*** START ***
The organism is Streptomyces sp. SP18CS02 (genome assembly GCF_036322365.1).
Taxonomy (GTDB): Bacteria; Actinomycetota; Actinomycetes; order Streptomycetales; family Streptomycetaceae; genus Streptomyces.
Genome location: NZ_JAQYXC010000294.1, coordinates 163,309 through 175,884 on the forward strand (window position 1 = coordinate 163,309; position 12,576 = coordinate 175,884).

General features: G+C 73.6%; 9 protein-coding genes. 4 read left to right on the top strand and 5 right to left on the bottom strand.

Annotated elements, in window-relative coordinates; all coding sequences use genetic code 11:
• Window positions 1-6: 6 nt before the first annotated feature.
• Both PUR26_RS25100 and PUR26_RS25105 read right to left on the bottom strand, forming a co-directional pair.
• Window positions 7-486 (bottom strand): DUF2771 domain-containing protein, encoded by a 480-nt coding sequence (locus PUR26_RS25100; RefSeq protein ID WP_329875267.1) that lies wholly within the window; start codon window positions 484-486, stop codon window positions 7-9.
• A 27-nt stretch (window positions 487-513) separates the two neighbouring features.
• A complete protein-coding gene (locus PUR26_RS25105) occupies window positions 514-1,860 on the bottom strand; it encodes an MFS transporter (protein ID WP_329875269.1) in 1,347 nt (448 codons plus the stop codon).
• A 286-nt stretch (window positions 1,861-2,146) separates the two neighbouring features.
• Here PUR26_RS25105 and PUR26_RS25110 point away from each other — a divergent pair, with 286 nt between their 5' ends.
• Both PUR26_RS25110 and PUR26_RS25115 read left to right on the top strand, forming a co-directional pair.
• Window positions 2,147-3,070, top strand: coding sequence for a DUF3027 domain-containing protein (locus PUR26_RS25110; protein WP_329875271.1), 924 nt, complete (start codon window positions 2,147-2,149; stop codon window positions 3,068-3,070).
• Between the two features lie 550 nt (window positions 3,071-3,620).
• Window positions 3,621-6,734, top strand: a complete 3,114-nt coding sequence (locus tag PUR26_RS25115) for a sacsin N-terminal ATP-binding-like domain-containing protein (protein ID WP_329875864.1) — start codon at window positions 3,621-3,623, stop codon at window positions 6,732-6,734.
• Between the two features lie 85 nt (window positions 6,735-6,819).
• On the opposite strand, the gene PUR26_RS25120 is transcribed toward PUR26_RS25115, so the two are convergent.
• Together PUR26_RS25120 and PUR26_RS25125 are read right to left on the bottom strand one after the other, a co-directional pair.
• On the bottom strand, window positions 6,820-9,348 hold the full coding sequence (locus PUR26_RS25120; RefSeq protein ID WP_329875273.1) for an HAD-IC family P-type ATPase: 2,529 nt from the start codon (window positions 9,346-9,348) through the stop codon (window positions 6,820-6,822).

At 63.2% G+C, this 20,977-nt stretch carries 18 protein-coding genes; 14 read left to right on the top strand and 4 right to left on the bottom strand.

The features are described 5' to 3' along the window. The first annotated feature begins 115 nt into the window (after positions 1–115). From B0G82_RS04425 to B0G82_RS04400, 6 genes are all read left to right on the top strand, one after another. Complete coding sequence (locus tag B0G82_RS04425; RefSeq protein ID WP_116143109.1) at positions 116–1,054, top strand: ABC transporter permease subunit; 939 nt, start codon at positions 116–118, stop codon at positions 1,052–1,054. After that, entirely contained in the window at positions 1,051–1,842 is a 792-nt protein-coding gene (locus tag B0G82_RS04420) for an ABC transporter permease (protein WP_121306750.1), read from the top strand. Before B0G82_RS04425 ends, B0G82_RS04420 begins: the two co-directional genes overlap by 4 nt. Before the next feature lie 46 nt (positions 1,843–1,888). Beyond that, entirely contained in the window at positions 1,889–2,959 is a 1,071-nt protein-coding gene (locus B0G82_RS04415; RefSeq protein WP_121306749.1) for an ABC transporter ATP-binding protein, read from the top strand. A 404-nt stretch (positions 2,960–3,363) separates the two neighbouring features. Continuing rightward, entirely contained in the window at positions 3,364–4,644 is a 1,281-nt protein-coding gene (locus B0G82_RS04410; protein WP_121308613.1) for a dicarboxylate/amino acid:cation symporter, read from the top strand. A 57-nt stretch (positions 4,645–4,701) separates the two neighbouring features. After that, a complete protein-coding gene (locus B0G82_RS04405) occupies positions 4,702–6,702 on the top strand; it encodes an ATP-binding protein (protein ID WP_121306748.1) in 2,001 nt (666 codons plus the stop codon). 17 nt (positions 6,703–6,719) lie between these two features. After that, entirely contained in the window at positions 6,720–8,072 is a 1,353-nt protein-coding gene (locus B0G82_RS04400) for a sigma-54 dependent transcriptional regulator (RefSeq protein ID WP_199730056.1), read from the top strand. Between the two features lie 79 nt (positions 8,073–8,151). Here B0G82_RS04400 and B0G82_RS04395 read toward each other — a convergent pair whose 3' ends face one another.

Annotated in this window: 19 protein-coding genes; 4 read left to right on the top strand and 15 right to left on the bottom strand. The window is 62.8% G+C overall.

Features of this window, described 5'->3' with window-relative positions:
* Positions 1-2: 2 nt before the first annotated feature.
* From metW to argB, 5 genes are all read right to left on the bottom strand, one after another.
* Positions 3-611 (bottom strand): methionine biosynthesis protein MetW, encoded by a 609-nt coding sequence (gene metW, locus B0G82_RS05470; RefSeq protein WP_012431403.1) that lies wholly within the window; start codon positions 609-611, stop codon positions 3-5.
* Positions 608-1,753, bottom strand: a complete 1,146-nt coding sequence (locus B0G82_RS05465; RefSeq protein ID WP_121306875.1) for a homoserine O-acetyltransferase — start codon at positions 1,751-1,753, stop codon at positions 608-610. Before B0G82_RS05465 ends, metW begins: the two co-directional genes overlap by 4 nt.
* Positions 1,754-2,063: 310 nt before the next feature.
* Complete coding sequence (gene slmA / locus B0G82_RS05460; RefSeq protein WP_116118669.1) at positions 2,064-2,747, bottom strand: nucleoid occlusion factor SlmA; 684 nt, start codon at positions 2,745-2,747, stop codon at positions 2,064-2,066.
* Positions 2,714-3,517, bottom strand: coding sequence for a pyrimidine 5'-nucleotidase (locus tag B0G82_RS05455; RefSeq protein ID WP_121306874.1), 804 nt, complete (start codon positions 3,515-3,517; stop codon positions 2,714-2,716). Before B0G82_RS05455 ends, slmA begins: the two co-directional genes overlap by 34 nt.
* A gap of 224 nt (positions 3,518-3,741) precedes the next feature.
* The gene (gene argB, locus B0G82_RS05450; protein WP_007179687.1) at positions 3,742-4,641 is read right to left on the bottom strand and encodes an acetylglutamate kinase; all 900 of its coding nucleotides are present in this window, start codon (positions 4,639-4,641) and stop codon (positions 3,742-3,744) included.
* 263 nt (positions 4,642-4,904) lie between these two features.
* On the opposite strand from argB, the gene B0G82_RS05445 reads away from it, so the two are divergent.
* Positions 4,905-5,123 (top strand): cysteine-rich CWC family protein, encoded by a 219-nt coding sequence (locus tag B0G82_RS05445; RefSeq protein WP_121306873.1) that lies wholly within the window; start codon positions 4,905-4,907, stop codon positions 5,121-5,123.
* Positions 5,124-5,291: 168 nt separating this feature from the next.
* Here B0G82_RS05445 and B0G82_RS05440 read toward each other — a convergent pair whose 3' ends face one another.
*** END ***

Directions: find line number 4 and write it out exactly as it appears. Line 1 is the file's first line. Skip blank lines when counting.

General features: G+C 73.6%; 9 protein-coding genes. 4 read left to right on the top strand and 5 right to left on the bottom strand.